I remember that first morning when we stood in this doorway and took in all the cabinets, counters, and ceramic tile that finally belonged to us.
We had no groceries in the fridge or utensils in the drawers, and almost all of our stuff was still stacked in boxes around the house. But we dug out the coffeemaker and gave it a place of honor next to the sink.
And as we sipped our first official cup and looked out the window at our new backyard, the light gently pointed out the Tudor-style handles on the dark knotty pine, the wheezy ceiling fan directly above, and the oddball corner pantry with its heavy, six-paneled door.
That was eight years ago, and even then, everything was out of date by several decades. But once upon a time, this kitschy style had been another family’s dream kitchen from top to bottom, and standing here now, I can only think how glad we were to have it be ours – pitted grout, tired faucet fixtures, and all.
There are other details to recall, and I might linger here and think of more to say. If it weren’t for all the thumping and banging.
Because when workmen arrive to turn your old kitchen into something worthy of the twenty-first century, there’s no time to waste. The guys push past me with sledgehammers, crowbars, and power tools, ready to rip everything down to the studs and throw it all into the massive dumpster outside.
But it was time, I suppose. And I’ve heard all the reasons why. They say we’d have a hard time selling the house if the kitchen weren’t up to snuff. My wife won’t invite people over because the lower cabinet doors have been dog-eared, literally, by the puppy that refuses to stop chewing them. Then there’s the financial advisor who views the cost as a balance sheet. You’re not spending money, he says. You’re just transferring assets from one location to another. He seems to forget that the renovation won’t include an ATM next to the new electric range.
Still, I get it, I guess, even though I’m happy enough with just a sink for stacking dishes and a microwave for reheating coffee. And though I’ve spent all this time looking past cabinetry that no longer snaps closed properly and blind shelving that holds stuff we’ve long since forgotten about, I do like the thought of old wood-on-wood drawers giving way to smooth-rolling hardware and the notion of a pullout, hinged door hiding a corner carousel where our Tupperware will go to live out the rest of its days.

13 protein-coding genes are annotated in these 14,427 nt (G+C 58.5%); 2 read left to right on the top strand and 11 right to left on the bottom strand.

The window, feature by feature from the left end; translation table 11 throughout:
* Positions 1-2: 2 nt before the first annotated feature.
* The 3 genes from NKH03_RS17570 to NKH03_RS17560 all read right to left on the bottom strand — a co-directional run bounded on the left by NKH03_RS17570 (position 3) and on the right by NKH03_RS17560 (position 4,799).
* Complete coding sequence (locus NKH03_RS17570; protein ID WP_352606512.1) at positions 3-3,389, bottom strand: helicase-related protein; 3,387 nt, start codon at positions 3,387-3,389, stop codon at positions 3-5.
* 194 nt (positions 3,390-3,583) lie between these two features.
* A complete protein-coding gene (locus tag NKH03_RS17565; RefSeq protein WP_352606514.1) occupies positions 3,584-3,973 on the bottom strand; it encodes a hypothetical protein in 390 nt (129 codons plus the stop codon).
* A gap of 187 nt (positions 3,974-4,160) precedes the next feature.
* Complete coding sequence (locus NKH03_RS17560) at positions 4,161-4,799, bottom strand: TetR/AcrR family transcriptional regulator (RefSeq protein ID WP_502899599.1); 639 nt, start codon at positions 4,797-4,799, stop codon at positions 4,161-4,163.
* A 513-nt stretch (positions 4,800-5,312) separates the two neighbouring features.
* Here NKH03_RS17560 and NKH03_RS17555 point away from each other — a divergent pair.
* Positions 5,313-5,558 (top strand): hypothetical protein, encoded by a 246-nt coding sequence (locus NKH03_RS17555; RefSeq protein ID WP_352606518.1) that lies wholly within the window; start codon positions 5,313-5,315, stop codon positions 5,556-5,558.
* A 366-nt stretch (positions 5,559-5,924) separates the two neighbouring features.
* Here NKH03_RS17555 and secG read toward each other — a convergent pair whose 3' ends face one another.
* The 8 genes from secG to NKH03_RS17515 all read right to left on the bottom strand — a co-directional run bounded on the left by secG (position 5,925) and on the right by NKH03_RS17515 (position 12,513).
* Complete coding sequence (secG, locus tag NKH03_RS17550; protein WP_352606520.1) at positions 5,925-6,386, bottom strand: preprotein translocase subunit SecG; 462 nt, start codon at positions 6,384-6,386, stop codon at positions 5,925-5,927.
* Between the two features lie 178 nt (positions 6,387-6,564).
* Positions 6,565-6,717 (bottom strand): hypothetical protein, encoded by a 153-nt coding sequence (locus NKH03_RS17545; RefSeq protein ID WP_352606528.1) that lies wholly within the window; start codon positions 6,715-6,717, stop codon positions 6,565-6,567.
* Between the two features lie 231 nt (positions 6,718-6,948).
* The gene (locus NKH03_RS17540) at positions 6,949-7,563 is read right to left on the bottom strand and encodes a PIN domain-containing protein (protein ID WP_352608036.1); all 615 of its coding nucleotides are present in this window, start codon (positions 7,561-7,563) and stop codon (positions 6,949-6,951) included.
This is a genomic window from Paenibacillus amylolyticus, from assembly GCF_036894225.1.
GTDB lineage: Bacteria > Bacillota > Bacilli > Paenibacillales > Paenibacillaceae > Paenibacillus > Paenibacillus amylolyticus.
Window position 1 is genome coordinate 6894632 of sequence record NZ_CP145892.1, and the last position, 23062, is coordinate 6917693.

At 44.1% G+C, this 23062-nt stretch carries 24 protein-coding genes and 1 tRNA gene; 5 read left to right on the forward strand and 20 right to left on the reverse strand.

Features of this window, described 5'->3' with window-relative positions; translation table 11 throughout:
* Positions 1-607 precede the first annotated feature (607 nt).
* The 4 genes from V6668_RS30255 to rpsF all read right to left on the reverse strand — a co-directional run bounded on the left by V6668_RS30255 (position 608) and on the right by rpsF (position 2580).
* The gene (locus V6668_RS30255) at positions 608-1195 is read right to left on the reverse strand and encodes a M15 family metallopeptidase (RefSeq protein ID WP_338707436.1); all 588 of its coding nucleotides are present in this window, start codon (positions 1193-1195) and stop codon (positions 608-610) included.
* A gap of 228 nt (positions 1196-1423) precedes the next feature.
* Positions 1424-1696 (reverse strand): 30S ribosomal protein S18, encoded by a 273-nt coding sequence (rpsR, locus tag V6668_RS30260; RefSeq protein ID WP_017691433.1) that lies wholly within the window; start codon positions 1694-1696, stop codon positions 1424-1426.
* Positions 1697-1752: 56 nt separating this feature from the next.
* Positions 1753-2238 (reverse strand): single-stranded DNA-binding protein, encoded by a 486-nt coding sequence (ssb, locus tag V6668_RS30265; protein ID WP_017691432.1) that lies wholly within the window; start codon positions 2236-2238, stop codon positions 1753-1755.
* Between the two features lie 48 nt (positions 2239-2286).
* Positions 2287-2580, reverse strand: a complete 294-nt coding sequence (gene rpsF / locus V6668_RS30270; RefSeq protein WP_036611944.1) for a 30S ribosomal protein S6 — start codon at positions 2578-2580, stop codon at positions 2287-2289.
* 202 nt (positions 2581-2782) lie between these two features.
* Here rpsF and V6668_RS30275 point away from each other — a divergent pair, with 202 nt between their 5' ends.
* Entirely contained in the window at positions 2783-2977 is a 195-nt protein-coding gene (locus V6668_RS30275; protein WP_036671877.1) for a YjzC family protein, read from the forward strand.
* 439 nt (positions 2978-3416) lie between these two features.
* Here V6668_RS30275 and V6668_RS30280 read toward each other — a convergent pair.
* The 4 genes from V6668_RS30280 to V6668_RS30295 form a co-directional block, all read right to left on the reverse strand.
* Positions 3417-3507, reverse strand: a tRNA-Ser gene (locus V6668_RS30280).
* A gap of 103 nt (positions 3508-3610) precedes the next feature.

Let yourself get sucked into an all-out “reno,” and pretty soon you’ll find yourself disappearing down the kitchen-design drain. I came to this project knowing next to nothing about dishwashers. Now I can match nearly every brand and model to its advertised decibel level. We’ll need two pendant lights to hang over the new island planned for the center of the room; I am now an expert in wattage, lumens and the finer points of bulbology. And don’t get me started on different species of backsplash tile (okay, twist my arm: subway, bevel, crackle, glass, and rope trim to add extra pop).
The kitchen even haunts my dreams. I toss and turn as I mull the unspeakable upcharge for adding glass to an upper cabinet door. And how to support the island countertop’s 12-inch offset overhang? Speaking of counters, the slab guys tell us we choose White Carrera marble at our own peril. Marble is soft. Marble will gouge. Just look at marble the wrong way and it will scratch. We shouldn’t let marble within 100 miles of our kitchen.
Naturally, we choose marble. Maybe, if we’re lucky, our new kitchen won’t produce anything of nutritional value – just the same old microwaved chicken nuggets and endless bowls of Apple Jacks – and we’ll never need to touch the counters at all. That’s our life these days anyway, since everything from the pantry and cabinets is now piled high on the porch. The coffeemaker, perking in the dining room window and loyal to the last, provides the only fresh consumable in the house.
Don’t worry about us, though. You can join us for meals anytime in our offsite kitchen, otherwise known as Chipotle, as we patiently look forward to returning from exile.
In my restless and discombobulated sleep, I see the kitchen that is to be. Perfectly aligned doors and drawers close with vacuum-like precision. The dishwasher emits so few decibels that I wonder if it’s even running. The marble counters inspire a new sense of purpose about regular cleaning and polishing, and the tile completes a look that brings to mind Ancient Rome (and Olive Garden). The full-size stainless-steel sink is wide and deep enough to wash the dog in.
But it will take me a long time to stop turning left instead of right when I throw the trash away. And I will miss the fussy garbage disposal I babied year after year and which now sits ignominiously in the driveway. I’d grown to accept the wasted space, the ill-fitting latches and the constant search for paper napkins that turned out to have been there, way in the back, all along. The new kitchen will be new and white and shiny and pretty. But it won’t be the same.
Neither will we, though, and that is as it should be. The kids are growing up, and I suppose it’s time to retire the crayon drawings and the dump truck magnets that have been stuck to the fridge for so long. There will probably be less milk spilled, fewer glasses falling on the new wood floor, and not as many years left to sit together around the island we always wanted.
And one day, another family will come along to make this house their home, and stand in this doorway, and look upon these painted walls and new décor and the kitchen dream we made come true, and shake their heads, and wonder aloud: What could they possibly have been thinking?